The blue-uniformed tech pushes an oversized chair through the crowded waiting room to make an extra place for us. We sit down, my son next to me, his dad across. It’s the visiting hour. He’s been here two days. Just settling in. Last night he was weepy. No sleep and no meds. Transparent to the bone, he spoke his truth and we listened with Buddha eyes.
Tonight he’s livelier. More like himself. Even happy I think. They got ice cream sundaes today, he says. With fudge sauce and whipped cream and sprinkles.
He tells us of a character he met. A man who calls himself “A Weapon of Mass Destruction.” We laugh at his stories of the man, not at the man. The man is interesting, his truth his own, just different from those of us who wear the civilized veneer of normalcy.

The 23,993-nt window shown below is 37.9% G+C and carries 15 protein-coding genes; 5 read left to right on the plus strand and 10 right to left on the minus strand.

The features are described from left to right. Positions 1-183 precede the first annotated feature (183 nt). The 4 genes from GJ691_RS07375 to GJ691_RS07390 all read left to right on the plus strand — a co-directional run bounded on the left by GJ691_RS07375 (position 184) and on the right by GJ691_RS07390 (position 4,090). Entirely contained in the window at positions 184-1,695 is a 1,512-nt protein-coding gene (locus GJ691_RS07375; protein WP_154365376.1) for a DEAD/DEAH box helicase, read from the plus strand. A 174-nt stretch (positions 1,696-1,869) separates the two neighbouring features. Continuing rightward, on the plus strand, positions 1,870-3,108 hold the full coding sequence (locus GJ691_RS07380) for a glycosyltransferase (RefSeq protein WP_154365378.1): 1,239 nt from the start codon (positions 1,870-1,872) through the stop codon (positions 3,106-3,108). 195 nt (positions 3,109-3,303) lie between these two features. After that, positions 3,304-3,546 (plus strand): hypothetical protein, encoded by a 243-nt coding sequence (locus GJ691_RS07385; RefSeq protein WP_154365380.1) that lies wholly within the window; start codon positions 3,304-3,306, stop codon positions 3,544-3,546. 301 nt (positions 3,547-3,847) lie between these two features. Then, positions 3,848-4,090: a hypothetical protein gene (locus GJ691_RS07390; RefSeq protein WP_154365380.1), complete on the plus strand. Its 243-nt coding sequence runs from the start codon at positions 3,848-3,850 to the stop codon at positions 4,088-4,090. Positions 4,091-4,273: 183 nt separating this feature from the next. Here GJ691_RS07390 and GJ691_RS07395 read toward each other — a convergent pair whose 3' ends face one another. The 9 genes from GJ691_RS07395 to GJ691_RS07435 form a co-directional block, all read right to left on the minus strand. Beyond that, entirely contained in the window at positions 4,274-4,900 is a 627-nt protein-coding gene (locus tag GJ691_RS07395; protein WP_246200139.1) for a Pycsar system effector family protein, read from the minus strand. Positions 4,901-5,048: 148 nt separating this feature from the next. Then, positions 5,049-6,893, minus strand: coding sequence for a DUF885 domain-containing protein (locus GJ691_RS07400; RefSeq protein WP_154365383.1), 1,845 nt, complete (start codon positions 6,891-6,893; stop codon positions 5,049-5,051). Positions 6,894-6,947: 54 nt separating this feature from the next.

We talk of our cats, of current politics, tell funny stories to each other, while close around us others are telling theirs. It’s cozy really, almost like a party. Tonight the loony bin doesn’t seem all that loony.